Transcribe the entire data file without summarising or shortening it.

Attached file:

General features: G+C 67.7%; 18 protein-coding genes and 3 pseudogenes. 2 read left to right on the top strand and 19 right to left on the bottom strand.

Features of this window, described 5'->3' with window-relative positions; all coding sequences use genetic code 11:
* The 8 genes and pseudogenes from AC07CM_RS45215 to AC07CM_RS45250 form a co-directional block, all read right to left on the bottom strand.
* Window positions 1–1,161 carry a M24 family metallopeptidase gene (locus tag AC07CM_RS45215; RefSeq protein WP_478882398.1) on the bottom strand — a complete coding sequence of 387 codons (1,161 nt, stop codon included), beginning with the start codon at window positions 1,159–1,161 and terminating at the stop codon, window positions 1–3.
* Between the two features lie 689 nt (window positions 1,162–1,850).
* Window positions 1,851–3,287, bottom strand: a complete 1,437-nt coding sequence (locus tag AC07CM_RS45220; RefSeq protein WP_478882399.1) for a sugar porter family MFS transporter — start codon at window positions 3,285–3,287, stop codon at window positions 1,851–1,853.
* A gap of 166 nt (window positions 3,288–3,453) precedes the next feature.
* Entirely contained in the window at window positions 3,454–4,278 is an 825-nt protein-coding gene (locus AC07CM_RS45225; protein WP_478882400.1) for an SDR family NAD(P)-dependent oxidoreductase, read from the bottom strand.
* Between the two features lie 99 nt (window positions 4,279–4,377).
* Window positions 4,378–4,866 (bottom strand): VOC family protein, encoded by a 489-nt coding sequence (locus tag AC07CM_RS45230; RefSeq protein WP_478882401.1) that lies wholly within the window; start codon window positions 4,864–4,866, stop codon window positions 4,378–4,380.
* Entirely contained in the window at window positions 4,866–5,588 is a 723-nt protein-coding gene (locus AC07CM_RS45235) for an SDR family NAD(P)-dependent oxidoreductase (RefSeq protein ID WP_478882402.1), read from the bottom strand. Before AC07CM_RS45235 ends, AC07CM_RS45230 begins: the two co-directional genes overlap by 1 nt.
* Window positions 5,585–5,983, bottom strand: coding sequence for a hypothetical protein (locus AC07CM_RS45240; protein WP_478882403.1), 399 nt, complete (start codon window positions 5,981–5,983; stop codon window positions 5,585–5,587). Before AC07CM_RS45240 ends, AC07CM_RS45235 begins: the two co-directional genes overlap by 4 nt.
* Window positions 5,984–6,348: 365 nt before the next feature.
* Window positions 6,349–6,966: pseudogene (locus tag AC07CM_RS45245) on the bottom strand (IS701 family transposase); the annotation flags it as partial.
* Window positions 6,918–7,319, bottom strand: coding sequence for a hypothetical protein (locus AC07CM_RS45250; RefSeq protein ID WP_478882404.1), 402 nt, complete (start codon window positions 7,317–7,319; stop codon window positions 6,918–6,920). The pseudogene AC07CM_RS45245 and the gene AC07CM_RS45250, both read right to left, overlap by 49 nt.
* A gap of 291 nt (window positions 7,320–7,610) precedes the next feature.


General features: G+C 67.7%; 18 protein-coding genes and 3 pseudogenes. 2 read left to right on the top strand and 19 right to left on the bottom strand.

Features of this window, described 5'->3' with window-relative positions; all coding sequences use genetic code 11:
* The 8 genes and pseudogenes from AC07CM_RS45215 to AC07CM_RS45250 form a co-directional block, all read right to left on the bottom strand.
* Window positions 1–1,161 carry a M24 family metallopeptidase gene (locus tag AC07CM_RS45215; RefSeq protein WP_478882398.1) on the bottom strand — a complete coding sequence of 387 codons (1,161 nt, stop codon included), beginning with the start codon at window positions 1,159–1,161 and terminating at the stop codon, window positions 1–3.
* Between the two features lie 689 nt (window positions 1,162–1,850).
* Window positions 1,851–3,287, bottom strand: a complete 1,437-nt coding sequence (locus tag AC07CM_RS45220; RefSeq protein WP_478882399.1) for a sugar porter family MFS transporter — start codon at window positions 3,285–3,287, stop codon at window positions 1,851–1,853.
* A gap of 166 nt (window positions 3,288–3,453) precedes the next feature.
* Entirely contained in the window at window positions 3,454–4,278 is an 825-nt protein-coding gene (locus AC07CM_RS45225; protein WP_478882400.1) for an SDR family NAD(P)-dependent oxidoreductase, read from the bottom strand.
* Between the two features lie 99 nt (window positions 4,279–4,377).
* Window positions 4,378–4,866 (bottom strand): VOC family protein, encoded by a 489-nt coding sequence (locus tag AC07CM_RS45230; RefSeq protein WP_478882401.1) that lies wholly within the window; start codon window positions 4,864–4,866, stop codon window positions 4,378–4,380.
* Entirely contained in the window at window positions 4,866–5,588 is a 723-nt protein-coding gene (locus AC07CM_RS45235) for an SDR family NAD(P)-dependent oxidoreductase (RefSeq protein ID WP_478882402.1), read from the bottom strand. Before AC07CM_RS45235 ends, AC07CM_RS45230 begins: the two co-directional genes overlap by 1 nt.
* Window positions 5,585–5,983, bottom strand: coding sequence for a hypothetical protein (locus AC07CM_RS45240; protein WP_478882403.1), 399 nt, complete (start codon window positions 5,981–5,983; stop codon window positions 5,585–5,587). Before AC07CM_RS45240 ends, AC07CM_RS45235 begins: the two co-directional genes overlap by 4 nt.
* Window positions 5,984–6,348: 365 nt before the next feature.
* Window positions 6,349–6,966: pseudogene (locus tag AC07CM_RS45245) on the bottom strand (IS701 family transposase); the annotation flags it as partial.
* Window positions 6,918–7,319, bottom strand: coding sequence for a hypothetical protein (locus AC07CM_RS45250; RefSeq protein ID WP_478882404.1), 402 nt, complete (start codon window positions 7,317–7,319; stop codon window positions 6,918–6,920). The pseudogene AC07CM_RS45245 and the gene AC07CM_RS45250, both read right to left, overlap by 49 nt.
* A gap of 291 nt (window positions 7,320–7,610) precedes the next feature.